Archive for Wednesday, December 14, 2016

Associated new development could support Clinton Lake outdoor center financing, Douglas County Commission told

The proposed Kansas Outdoor Lifestyle Center at Clinton Lake would be a 1,500-acre facility hosting outdoor activities such as whitewater rafting and kayaking, zip lines, biking, running, hiking, climbing and paddle boarding.

The proposed Kansas Outdoor Lifestyle Center at Clinton Lake would be a 1,500-acre facility hosting outdoor activities such as whitewater rafting and kayaking, zip lines, biking, running, hiking, climbing and paddle boarding.

December 14, 2016

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The outdoor recreational center proposed for Clinton Lake State Park could be reliant on additional new off-site development to retire the public financing its advocates say would be necessary to make the $70 million project a reality, the Douglas County Commission was told Wednesday.

A day after they gave a presentation on the Kansas Outdoor Center to the Lawrence City Commission, Jeff Wise, Plei managing principal, and Linda Craghead, assistant secretary of Kansas Department of Wildlife, Parks and Tourism, introduced county commissioners to the proposal.

The non-profit Plei would run the outdoor center, which Craghead said would be built in the undeveloped Campground No. 2 of the 1,200-acre Clinton State Park. That site is on the western section of the park and accessed by North 1450 Road.

The Clinton Lake outdoor center would have the same features as the U.S. National Whitewater Center that Plei developed near Charlotte, N.C., Wise said. Those include a manmade whitewater rafting and kayaking facility, zip lines, rock climbing, a trail system, outdoor amphitheater, restaurants, beer garden and conference center.

Wise said the center would have about 850 seasonal workers and 150 full-time employees.

The center would showcase what Kansas has to offer to visitors and its residents, Craghead said. Because it would appeal to the active lifestyles of Millennials, it would help keep them from moving elsewhere or entice them to move back home, she said.

“This is not an amusement park,” she said. “Everything you do there is active. It is an active lifestyle center.”

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Craghead and Wise told commissioners Sales Tax Revenue Bonds are one mechanism being explored to finance the $70 million center.

STAR bonds allow Kansas municipalities to issue bonds to finance the development of commercial, entertainment and tourism areas and use the sales tax revenue from the development to pay off the bonds.

There were two concerns with the use of STAR bonds, Craghead said. One was that the state’s STAR bond enabling legislation expires June 30. She said a number of municipalities have made extending the public financing tool a priority for this coming legislative session.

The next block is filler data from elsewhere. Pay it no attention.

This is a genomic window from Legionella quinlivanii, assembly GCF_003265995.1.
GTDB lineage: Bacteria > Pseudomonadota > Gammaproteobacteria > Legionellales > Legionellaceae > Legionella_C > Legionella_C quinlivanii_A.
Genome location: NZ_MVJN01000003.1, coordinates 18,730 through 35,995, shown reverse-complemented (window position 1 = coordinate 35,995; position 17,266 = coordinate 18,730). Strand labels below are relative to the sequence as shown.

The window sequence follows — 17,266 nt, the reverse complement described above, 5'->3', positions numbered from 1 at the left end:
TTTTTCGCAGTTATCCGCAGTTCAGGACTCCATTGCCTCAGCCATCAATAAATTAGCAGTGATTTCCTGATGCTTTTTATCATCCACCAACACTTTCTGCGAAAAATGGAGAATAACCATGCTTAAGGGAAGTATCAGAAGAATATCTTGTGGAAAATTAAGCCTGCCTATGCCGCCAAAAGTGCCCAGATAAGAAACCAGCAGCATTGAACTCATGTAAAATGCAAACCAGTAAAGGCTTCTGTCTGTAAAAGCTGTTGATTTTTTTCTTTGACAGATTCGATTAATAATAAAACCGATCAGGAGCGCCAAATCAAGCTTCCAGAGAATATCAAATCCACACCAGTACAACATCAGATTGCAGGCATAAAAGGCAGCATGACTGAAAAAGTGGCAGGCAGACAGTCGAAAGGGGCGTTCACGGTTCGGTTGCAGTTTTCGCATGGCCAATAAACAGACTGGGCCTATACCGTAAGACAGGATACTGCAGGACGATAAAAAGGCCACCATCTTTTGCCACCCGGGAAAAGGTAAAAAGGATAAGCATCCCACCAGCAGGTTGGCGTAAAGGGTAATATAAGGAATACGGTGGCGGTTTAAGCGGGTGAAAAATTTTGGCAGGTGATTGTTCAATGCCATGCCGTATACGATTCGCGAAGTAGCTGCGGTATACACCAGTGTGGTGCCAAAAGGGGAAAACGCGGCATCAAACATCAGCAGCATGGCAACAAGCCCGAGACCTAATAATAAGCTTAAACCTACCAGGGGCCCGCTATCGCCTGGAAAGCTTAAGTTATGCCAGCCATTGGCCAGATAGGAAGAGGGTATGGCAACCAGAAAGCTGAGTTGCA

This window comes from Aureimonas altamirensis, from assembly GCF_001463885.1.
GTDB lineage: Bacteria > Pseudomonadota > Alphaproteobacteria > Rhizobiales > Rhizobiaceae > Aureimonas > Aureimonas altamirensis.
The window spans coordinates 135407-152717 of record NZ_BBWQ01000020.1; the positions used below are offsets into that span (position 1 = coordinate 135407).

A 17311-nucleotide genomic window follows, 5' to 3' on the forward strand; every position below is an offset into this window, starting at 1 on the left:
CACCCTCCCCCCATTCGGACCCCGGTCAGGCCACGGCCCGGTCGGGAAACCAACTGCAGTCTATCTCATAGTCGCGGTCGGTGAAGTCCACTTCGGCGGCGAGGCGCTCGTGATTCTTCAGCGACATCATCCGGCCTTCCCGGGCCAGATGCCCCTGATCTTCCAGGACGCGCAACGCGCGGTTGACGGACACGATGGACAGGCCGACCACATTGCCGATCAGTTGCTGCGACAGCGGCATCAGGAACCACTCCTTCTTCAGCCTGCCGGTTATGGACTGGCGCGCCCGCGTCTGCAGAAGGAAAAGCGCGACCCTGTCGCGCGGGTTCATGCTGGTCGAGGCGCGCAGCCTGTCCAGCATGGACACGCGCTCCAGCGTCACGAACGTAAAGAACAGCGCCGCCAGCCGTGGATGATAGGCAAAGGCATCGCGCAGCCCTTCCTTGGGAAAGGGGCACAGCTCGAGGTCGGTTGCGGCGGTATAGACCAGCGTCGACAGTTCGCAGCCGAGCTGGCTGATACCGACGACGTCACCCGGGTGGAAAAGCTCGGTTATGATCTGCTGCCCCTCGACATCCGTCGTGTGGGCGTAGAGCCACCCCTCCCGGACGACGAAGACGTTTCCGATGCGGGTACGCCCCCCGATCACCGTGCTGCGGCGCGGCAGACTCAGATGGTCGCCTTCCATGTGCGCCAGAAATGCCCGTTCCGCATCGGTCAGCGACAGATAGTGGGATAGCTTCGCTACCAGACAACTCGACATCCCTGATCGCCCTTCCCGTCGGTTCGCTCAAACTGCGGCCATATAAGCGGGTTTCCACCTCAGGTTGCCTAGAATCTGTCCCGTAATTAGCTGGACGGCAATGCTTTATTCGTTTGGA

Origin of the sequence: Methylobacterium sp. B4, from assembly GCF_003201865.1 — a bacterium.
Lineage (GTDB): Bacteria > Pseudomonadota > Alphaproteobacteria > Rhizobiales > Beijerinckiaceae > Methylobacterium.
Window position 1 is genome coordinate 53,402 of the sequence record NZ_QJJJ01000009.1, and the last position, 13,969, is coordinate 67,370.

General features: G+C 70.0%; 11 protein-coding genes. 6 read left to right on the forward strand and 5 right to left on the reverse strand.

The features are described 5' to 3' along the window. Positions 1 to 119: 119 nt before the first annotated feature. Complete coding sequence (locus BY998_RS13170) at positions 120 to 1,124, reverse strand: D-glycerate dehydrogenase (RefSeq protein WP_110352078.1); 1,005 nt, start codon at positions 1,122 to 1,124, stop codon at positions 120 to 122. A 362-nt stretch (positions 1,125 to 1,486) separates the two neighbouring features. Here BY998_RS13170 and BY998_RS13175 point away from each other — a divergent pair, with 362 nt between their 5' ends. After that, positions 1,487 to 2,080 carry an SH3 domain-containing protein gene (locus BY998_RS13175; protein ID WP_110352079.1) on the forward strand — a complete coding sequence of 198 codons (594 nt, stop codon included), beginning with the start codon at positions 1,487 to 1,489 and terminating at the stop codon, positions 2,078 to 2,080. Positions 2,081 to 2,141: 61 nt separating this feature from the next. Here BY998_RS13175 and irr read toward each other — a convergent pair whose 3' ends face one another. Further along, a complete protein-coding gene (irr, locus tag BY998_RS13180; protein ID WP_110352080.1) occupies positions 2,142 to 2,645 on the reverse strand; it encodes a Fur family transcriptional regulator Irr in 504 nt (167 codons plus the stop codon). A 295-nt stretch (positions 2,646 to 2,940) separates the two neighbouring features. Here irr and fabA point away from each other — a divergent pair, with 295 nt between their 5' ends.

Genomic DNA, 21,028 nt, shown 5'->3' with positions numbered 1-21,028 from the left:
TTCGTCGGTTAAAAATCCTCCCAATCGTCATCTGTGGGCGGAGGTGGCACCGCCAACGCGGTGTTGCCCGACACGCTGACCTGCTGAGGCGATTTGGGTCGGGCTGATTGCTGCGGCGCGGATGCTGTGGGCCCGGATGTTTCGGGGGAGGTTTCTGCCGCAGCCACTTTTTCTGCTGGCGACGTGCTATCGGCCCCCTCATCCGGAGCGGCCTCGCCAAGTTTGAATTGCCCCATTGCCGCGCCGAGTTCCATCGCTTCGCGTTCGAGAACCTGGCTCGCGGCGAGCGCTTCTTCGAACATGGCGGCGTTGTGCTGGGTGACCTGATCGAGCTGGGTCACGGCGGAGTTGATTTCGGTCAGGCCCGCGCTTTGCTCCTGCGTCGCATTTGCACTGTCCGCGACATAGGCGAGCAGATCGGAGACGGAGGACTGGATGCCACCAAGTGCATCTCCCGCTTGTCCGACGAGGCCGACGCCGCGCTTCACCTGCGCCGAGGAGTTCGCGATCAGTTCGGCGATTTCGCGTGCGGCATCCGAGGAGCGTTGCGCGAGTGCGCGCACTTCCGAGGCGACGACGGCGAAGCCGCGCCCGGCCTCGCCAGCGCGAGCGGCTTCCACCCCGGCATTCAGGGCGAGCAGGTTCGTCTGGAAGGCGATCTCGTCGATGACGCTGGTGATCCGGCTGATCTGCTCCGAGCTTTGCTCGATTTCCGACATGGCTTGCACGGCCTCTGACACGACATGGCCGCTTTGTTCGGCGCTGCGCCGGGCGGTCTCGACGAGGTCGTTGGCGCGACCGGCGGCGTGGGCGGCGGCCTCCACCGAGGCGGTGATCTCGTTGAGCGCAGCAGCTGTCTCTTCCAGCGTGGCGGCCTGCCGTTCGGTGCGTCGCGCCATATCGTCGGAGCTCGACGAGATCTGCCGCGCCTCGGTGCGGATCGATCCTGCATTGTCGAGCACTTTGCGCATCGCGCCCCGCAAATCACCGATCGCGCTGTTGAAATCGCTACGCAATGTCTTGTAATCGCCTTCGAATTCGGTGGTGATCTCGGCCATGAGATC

The other concern was that only 49 percent of sales tax revenue captured at the center could be used to retire the STAR bonds, Craghead said. An associated off-site development would be needed to provide the remaining 51 percent of sales tax revenue needed to service the bonds, she said.

Plei, the state, Douglas County and city of Lawrence could work together to find an appropriate site for the associated development, Craghead said.

“Obviously, that’s not going to be in the park, but it potentially could be in the county or the city based on your comprehensive land-use plan,” Craghead said. “There might be some areas that there’s been efforts to develop, but there just hasn’t been much happening. If you are trying to recruit, could this be a helpful tool to help recruit there?”

Craghead told commissioners STAR bonds could be a tool to extend infrastructure west of Kansas Highway 10. After the meeting, she mentioned the West Six Street corridor as a possible location of an off-site commercial development. The undeveloped commercially-zoned Mercato property adjacent to Rock Chalk Park is in the Sixth Street corridor.

Any plan the city and county give initial approval to would be subject to a third-party feasibility study of its potential to generate the needed revenue to retire the debt, Craghead said.

Lawrence by itself couldn’t support the center, and it would need to draw from a 90-minute drive radius, especially the Kansas City metropolitan area, commissioners were told.

After the presentation, commissioners agreed it would be premature to make any comment on the proposal. Commission Chair Jim Flory, whose term on the commission will end Jan. 9, said he thought the center would work with the youthful demographic Plei looked to attract. After the meeting, he said there was much he didn’t know about the use of STAR bonds in general or for the specific proposal, including what entity would be required to back the bonds.